For an optimization problem $$ \max f(x)\\\ s.t. g(x)\le 0 $$ The Lagrangian is $$ \mathcal L(x, \lambda)=f(x)-\lambda g(x) $$ Dual gradient descent solves it by (according to Page 43 of this lecture, I modify the process for solving a maximization problem here)

  1. We first find the an optimal value of $x$ that maximizes $\mathcal L(x,\lambda)$, i.e., solving $x^*\leftarrow\arg\max_x\mathcal L (x,\lambda)$
  2. Then we apply gradient descent on $\lambda$: $\lambda \leftarrow \lambda - \alpha \nabla_\lambda \mathcal L(x^*,\lambda)$
  3. Repeat the above process until convergence

The method of Lagrangian multipliers solves it by directly computing the gradients of both $x$ and $\lambda$ and setting them to zero.

It seems to me that the only difference between these two algorithms is that one repeatedly performs gradient descent on $\lambda$, and the other computes $\lambda$ directly by setting $\nabla_\lambda\mathcal L(x,\lambda)$ to zero. Am I right? If that's the only difference, when should we prefer one over the other?


1 Answer 1


We need to satisfy the KKT conditions(first order necessary conditions) in order to find the optimal solution.

KKT conditions for equality constraints:

$$ Stationary: \nabla_x \mathcal{L}(x,\lambda) = 0 \Rightarrow \nabla_x f(x) = \lambda \nabla_x g(x) $$

$$ Primal \, feasibility: \nabla_{\lambda} \mathcal{L}(x,\lambda) = 0 \Rightarrow g(x)=0 $$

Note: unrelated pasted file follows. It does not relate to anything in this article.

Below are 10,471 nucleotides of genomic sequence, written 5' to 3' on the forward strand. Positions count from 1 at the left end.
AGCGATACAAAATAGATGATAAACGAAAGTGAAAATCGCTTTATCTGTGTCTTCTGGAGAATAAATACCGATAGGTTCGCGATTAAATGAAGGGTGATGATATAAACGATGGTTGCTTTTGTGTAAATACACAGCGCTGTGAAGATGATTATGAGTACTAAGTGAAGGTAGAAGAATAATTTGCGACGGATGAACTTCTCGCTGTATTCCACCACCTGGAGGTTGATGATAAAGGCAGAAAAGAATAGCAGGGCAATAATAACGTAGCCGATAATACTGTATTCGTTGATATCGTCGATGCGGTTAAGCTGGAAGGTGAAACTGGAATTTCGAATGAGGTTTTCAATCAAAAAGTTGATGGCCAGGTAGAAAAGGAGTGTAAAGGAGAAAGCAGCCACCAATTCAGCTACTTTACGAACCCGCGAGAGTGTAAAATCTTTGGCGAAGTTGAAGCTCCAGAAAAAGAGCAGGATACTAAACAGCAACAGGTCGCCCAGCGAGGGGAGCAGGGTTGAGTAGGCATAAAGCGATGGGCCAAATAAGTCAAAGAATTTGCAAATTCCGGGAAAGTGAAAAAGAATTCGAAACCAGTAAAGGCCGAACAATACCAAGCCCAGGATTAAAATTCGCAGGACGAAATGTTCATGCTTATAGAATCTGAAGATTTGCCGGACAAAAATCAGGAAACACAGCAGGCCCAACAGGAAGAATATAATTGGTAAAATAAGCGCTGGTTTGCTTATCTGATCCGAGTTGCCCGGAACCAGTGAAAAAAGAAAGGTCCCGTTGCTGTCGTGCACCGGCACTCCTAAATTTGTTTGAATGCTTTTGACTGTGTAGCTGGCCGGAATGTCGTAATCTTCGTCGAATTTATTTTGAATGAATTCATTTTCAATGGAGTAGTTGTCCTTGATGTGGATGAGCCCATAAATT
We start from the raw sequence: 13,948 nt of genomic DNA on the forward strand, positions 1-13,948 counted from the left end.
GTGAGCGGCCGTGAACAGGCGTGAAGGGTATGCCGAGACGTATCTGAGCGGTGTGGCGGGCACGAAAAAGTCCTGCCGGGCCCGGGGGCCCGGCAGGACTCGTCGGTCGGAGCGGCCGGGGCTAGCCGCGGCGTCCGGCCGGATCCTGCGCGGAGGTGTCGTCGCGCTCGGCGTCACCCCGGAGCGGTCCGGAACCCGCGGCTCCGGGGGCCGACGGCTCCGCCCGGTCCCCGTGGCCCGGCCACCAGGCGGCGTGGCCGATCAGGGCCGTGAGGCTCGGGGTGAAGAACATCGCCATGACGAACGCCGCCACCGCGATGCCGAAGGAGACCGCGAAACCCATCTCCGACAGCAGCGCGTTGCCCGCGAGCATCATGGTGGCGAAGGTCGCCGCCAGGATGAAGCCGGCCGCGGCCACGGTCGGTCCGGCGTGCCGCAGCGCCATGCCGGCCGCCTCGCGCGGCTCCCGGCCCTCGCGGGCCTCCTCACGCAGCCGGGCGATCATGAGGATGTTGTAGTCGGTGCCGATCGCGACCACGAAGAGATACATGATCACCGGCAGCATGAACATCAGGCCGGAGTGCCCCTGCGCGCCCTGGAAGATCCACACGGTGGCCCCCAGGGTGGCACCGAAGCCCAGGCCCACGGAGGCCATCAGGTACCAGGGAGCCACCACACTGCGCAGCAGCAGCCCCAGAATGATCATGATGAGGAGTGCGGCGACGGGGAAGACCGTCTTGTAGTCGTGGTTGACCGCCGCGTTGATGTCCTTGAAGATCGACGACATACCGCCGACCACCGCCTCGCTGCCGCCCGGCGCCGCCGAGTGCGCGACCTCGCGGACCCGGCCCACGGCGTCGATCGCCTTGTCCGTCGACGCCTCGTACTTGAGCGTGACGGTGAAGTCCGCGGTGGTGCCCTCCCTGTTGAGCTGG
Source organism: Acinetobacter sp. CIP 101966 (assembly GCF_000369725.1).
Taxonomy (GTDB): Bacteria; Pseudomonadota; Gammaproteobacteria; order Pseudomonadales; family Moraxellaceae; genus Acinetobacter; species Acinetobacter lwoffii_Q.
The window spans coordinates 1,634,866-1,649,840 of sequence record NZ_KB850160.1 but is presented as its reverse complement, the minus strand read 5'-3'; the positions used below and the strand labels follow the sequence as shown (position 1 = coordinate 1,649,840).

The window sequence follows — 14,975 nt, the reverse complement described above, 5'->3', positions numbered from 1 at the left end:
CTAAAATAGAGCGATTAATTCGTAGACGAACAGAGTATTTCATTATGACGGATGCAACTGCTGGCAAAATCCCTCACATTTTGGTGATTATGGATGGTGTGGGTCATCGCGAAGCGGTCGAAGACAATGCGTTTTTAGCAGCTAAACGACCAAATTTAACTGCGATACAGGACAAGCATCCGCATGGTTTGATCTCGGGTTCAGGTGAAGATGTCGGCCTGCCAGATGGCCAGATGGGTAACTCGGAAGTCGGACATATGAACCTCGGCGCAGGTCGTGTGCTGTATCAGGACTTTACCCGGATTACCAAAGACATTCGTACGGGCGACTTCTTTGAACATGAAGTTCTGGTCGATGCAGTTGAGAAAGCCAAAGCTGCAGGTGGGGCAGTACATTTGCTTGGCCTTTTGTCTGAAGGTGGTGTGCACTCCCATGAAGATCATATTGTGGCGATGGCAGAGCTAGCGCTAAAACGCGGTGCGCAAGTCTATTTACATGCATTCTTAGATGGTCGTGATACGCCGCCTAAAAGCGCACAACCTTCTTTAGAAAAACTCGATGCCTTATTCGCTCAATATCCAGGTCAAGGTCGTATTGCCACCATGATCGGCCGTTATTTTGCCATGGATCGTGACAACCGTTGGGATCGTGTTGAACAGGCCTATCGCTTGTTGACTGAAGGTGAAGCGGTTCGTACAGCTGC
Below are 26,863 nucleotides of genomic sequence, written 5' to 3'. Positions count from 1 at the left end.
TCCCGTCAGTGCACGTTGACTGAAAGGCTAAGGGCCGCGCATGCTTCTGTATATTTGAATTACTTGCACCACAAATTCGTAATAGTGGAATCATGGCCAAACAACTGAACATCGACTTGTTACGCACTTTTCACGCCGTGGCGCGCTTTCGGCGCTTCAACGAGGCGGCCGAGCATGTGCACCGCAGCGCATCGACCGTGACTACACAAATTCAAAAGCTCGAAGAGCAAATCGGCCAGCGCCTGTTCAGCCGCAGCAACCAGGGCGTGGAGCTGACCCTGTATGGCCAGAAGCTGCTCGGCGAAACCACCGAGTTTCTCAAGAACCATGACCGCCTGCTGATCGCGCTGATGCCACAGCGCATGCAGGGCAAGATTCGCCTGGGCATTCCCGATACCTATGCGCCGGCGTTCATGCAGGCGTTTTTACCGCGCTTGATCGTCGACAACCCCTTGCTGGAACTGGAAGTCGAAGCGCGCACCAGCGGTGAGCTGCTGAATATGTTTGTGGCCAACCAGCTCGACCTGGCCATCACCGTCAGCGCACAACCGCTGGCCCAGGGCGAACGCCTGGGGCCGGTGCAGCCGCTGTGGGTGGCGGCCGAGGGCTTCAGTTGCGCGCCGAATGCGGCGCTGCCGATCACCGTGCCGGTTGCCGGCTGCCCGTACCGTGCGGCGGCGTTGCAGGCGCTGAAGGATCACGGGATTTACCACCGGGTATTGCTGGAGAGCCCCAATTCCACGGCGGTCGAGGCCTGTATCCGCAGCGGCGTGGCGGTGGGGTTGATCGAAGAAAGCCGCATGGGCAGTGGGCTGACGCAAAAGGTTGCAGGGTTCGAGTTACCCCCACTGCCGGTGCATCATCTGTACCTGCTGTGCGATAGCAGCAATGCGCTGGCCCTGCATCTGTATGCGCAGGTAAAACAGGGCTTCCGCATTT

(there are additional constraints for inequality constraints)

The above conditions lead to a system of (generally non-linear) equations which are solved using root finding algorithms like Newtons Method/Line Search etc. These gradient based root finding algorithms require derivatives of the above equations and contain second derivatives of the objective function and first order gradients of the constraints i.e $\nabla_{xx} f(x), \nabla_{x} g(x)$. This poses two problems, firstly it imposes higher differentiability requirements on those functions and most importantly it is computationally expensive to compute higher order gradients. But this allows for higher order convergence as compared to the following method.

Alternatively, the KKT-conditions are also a saddle point condition. Loosely speaking, we look for a value of $x$ that maximizes the objective function and minimizes $\lambda$ so that we minimize the imposition of the constraint.

$$ \max_{x} \min_{\lambda} \mathcal{L}(x,\lambda) $$ here, we can apply the suggested Dual descent method to find the saddle/optimal point. Since this a gradient descent method, convergence would be relatively slower but at the same time the computational effort is also minimal.


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